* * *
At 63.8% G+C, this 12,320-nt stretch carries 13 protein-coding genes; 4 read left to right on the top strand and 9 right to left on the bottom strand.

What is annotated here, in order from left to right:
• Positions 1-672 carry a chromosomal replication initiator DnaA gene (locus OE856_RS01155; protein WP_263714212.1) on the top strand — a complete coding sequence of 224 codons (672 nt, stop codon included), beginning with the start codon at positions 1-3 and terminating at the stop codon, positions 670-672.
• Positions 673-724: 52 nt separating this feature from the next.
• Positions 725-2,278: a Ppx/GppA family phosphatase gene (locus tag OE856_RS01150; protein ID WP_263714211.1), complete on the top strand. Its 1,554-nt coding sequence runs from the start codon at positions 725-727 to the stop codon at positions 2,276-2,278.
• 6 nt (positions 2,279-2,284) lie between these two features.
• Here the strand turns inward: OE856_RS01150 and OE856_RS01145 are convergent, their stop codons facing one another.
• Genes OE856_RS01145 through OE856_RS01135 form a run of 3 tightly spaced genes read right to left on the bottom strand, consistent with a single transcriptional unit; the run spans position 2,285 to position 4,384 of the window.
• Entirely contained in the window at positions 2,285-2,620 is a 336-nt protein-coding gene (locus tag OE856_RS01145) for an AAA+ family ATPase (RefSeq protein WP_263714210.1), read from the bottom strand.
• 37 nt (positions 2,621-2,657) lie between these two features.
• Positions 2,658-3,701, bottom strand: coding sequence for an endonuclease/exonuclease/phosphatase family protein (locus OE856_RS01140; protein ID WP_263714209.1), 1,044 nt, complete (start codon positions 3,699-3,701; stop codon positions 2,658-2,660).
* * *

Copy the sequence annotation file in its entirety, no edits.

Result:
At 63.8% G+C, this 12,320-nt stretch carries 13 protein-coding genes; 4 read left to right on the top strand and 9 right to left on the bottom strand.

What is annotated here, in order from left to right:
• Positions 1-672 carry a chromosomal replication initiator DnaA gene (locus OE856_RS01155; protein WP_263714212.1) on the top strand — a complete coding sequence of 224 codons (672 nt, stop codon included), beginning with the start codon at positions 1-3 and terminating at the stop codon, positions 670-672.
• Positions 673-724: 52 nt separating this feature from the next.
• Positions 725-2,278: a Ppx/GppA family phosphatase gene (locus tag OE856_RS01150; protein ID WP_263714211.1), complete on the top strand. Its 1,554-nt coding sequence runs from the start codon at positions 725-727 to the stop codon at positions 2,276-2,278.
• 6 nt (positions 2,279-2,284) lie between these two features.
• Here the strand turns inward: OE856_RS01150 and OE856_RS01145 are convergent, their stop codons facing one another.
• Genes OE856_RS01145 through OE856_RS01135 form a run of 3 tightly spaced genes read right to left on the bottom strand, consistent with a single transcriptional unit; the run spans position 2,285 to position 4,384 of the window.
• Entirely contained in the window at positions 2,285-2,620 is a 336-nt protein-coding gene (locus tag OE856_RS01145) for an AAA+ family ATPase (RefSeq protein WP_263714210.1), read from the bottom strand.
• 37 nt (positions 2,621-2,657) lie between these two features.
• Positions 2,658-3,701, bottom strand: coding sequence for an endonuclease/exonuclease/phosphatase family protein (locus OE856_RS01140; protein ID WP_263714209.1), 1,044 nt, complete (start codon positions 3,699-3,701; stop codon positions 2,658-2,660).